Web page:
The sexual revolution was designed to cast off the restraints of outdated and repressive attitudes toward sex. In the bad old days, women were expected to remain chaste until they were married. This was due to practical as well as moral considerations. Families wanted their daughters to have children only after the potential father promised in a legally binding way to help raise the offspring. These rules protected daughters, their children, and the extended family.
But of course, it is unfair that only women can get pregnant and have to be the ones to exercise restraint. So, hurrah! the sexual revolution freed women from those old inhibitions that so damaged their psyches. Once the Pill was introduced and it was made legal to kill a baby in utero, women could have sex without the unwanted consequences of children. Now they could liberate their libidos and be on par with males in finding sexual pleasure where and when they wanted—which was quite a boon to male aspirations as well.
Unfortunately, there have been some problems on the road to unfettered sexual freedom—especially in the free-for-all hookup culture of the college campus. A book published in 2006 (Unprotected) by a then-anonymous campus psychiatrist (since revealed to be Dr. Miriam Grossman) documented the increase in depression among the co-eds on her campus, which she attributed to the expectations and actual physical responses a sexual relationship induces in women.
It turns out, oddly enough, that women get depressed when they feel like the men they are involved with only want them around for sex. Equally as odd, men don’t seem to get as depressed when their sexual encounters come without many other obligations. Dr. Grossman explains how the hormone oxytocin is released in women during sexual relations and generates feelings of attachment and bonding (it is released when women breastfeed their babies as well). This results in women developing unexpected feelings of attachment to men who began and ended the encounter only interested in some no-strings sexual recreation. It’s a recipe for broken hearts and good, old unhappiness.
It’s unfair that women get these feelings and men don’t. So Dr. Grossman recounts how college campus health centers seek to suppress facts that don’t promote their goals of “equality.” Grossman writes:
“I submit that the notion of being designed to bond is to some an unwelcome finding. It implies that sexual activity, especially in women, might be more complex than, say, working out…. To some on campus these are fighting words. …do the actions of oxytocin threaten the feminist agenda? I can think of no other explanation for the failure of this research [into the effects of oxytocin] to make headlines.”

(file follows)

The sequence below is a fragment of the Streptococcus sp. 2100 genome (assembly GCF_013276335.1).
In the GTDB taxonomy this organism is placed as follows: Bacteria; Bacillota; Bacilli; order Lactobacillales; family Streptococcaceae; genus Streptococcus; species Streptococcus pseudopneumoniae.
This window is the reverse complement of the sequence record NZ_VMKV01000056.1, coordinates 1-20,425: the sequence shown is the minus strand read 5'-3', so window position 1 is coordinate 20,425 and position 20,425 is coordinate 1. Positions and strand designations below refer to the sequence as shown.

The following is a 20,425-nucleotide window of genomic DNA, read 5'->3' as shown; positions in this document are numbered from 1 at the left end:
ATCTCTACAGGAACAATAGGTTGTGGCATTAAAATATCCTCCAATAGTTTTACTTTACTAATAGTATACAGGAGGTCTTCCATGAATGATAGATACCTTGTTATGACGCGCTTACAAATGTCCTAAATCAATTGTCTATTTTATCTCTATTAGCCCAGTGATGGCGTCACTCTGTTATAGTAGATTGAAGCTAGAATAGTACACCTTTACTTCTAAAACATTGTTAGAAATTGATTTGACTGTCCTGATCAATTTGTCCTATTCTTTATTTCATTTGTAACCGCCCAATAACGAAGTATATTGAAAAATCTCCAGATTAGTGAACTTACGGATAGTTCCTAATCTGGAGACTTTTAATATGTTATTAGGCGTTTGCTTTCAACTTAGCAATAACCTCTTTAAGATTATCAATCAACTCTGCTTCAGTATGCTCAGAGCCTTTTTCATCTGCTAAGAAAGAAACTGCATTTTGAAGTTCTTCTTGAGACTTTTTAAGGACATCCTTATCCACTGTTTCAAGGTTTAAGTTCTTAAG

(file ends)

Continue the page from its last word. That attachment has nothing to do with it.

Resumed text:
Some college administrators are intent on breaking down natural inhibitions and traditional moral constraints. I know of no siblings of different sexes that endeavor to share a bathroom at the same time. Even among family members, privacy is usually valued. But in the progressive college campus men and women share common bathroom sinks, showers, and even toilet areas. And exploring all your sexual options is encouraged. Yale is renowned for “Sex Week” where purveyors of all types of products and information are invited to display and demonstrate their wares.
The novelist Tom Wolfe recreated the destructive and dehumanizing culture of the sexualized college campus in his 2004 novel I Am Charlotte Simmons: A Novel. He visited major campuses and tried to capture in his book the activities and attitudes he saw there. These activities are what one might expect from young people unrestrained by morals or authorities or older adults. But even in a world where anyone can do what he wants sexually, Wolfe’s heroine does not have a very happy time at college.
Now nearly ten years on from Grossman’s and Wolfe’s depictions of the sexual culture on campuses, the sexual equality of men and women is still apparently unrealized. College administrators are scrambling to come up with ways to deal with what they consider a rape crisis. Although rape cases have actually declined in the last twenty years, administrators must have a policy in place to deal with rape allegations (one would think that is what police are for, but colleges are handling these accusations). Rules must be devised to protect accusers; but these rules in turn have caused lawsuits from accused men who feel the process treated them unfairly.
It is true that some men will force women to have sex against their will. This is rape and it is a crime. But in a culture that encourages sexual adventuring and creates situations where sex and alcohol mix freely, some unfortunate encounters are bound to happen. Encounters where women feel pressured to have sex they don’t want or where they feel regret after sex can be a setting for misunderstanding and accusations. Also, some women have found that accusing a man of rape is an effective method of revenge.
It turns out there are more unwanted consequences to sex outside of marriage than just out-of-wedlock children.